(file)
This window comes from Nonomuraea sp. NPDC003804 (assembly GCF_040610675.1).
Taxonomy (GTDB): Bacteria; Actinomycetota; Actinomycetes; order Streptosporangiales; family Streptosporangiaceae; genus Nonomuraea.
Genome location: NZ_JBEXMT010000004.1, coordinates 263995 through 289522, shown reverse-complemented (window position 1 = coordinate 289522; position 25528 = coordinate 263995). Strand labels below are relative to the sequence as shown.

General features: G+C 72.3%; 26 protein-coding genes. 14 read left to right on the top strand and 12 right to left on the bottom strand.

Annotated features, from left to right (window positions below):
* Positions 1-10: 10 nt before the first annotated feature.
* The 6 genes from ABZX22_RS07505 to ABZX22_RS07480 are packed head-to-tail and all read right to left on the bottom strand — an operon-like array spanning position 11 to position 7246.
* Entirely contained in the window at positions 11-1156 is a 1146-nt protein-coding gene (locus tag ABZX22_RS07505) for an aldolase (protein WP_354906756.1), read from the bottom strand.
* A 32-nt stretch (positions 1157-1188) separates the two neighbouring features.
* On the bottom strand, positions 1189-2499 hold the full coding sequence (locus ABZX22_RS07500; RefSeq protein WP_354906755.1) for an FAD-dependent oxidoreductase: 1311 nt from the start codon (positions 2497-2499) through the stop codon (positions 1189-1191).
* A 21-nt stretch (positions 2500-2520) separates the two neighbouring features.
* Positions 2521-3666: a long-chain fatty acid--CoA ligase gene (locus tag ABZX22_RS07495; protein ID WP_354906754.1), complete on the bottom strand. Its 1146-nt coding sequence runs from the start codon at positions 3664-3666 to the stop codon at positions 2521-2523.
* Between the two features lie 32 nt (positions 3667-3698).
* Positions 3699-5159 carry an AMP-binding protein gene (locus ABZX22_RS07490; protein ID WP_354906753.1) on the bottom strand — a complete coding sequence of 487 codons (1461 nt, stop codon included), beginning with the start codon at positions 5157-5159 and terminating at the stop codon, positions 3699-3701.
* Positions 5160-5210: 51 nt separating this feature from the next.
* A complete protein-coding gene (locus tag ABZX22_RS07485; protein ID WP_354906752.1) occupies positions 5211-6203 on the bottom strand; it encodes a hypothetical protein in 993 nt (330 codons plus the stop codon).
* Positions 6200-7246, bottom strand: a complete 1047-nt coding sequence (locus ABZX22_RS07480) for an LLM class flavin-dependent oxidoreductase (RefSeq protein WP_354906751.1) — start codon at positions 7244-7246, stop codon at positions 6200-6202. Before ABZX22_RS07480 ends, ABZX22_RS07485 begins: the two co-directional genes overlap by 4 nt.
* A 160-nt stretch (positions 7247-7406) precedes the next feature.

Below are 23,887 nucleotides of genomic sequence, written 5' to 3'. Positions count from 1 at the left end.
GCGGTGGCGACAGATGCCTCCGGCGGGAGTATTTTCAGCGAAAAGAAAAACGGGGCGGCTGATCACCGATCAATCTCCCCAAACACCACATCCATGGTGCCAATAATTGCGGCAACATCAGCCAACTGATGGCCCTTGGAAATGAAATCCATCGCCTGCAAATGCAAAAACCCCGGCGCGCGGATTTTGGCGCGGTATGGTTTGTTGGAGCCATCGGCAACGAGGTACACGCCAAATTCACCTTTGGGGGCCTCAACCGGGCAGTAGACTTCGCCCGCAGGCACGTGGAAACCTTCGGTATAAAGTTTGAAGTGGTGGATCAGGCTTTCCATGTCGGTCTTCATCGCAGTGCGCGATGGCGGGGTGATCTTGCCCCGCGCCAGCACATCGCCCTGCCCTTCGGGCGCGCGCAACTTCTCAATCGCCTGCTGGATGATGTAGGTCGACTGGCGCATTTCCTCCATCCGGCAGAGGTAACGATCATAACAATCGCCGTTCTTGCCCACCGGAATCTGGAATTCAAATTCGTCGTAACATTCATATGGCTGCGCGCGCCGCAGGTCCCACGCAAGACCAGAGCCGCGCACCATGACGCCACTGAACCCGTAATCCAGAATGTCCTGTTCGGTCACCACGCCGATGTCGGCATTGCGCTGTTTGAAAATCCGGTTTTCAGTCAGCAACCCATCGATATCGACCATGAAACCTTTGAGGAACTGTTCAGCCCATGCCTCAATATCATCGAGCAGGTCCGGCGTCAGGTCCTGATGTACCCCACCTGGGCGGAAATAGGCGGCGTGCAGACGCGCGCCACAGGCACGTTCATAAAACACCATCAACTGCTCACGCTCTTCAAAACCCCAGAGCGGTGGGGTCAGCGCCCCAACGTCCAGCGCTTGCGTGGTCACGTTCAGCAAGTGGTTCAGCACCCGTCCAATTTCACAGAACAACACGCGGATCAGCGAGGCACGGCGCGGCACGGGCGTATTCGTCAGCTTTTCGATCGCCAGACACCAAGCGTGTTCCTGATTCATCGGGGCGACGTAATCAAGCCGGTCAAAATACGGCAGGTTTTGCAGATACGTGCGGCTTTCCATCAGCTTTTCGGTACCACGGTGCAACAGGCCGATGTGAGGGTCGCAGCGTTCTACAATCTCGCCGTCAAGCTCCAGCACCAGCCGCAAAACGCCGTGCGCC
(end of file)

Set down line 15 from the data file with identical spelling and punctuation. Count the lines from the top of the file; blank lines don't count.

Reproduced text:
* Positions 5160-5210: 51 nt separating this feature from the next.